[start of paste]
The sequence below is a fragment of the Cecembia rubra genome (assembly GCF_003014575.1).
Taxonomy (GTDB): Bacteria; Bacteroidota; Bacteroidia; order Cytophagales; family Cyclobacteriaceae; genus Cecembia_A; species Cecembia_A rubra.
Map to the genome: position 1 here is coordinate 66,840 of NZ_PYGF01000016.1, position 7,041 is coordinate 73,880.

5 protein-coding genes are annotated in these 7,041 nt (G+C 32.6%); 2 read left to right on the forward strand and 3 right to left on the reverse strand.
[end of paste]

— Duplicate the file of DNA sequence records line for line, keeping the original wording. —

The sequence below is a fragment of the Cecembia rubra genome (assembly GCF_003014575.1).
Taxonomy (GTDB): Bacteria; Bacteroidota; Bacteroidia; order Cytophagales; family Cyclobacteriaceae; genus Cecembia_A; species Cecembia_A rubra.
Map to the genome: position 1 here is coordinate 66,840 of NZ_PYGF01000016.1, position 7,041 is coordinate 73,880.

5 protein-coding genes are annotated in these 7,041 nt (G+C 32.6%); 2 read left to right on the forward strand and 3 right to left on the reverse strand.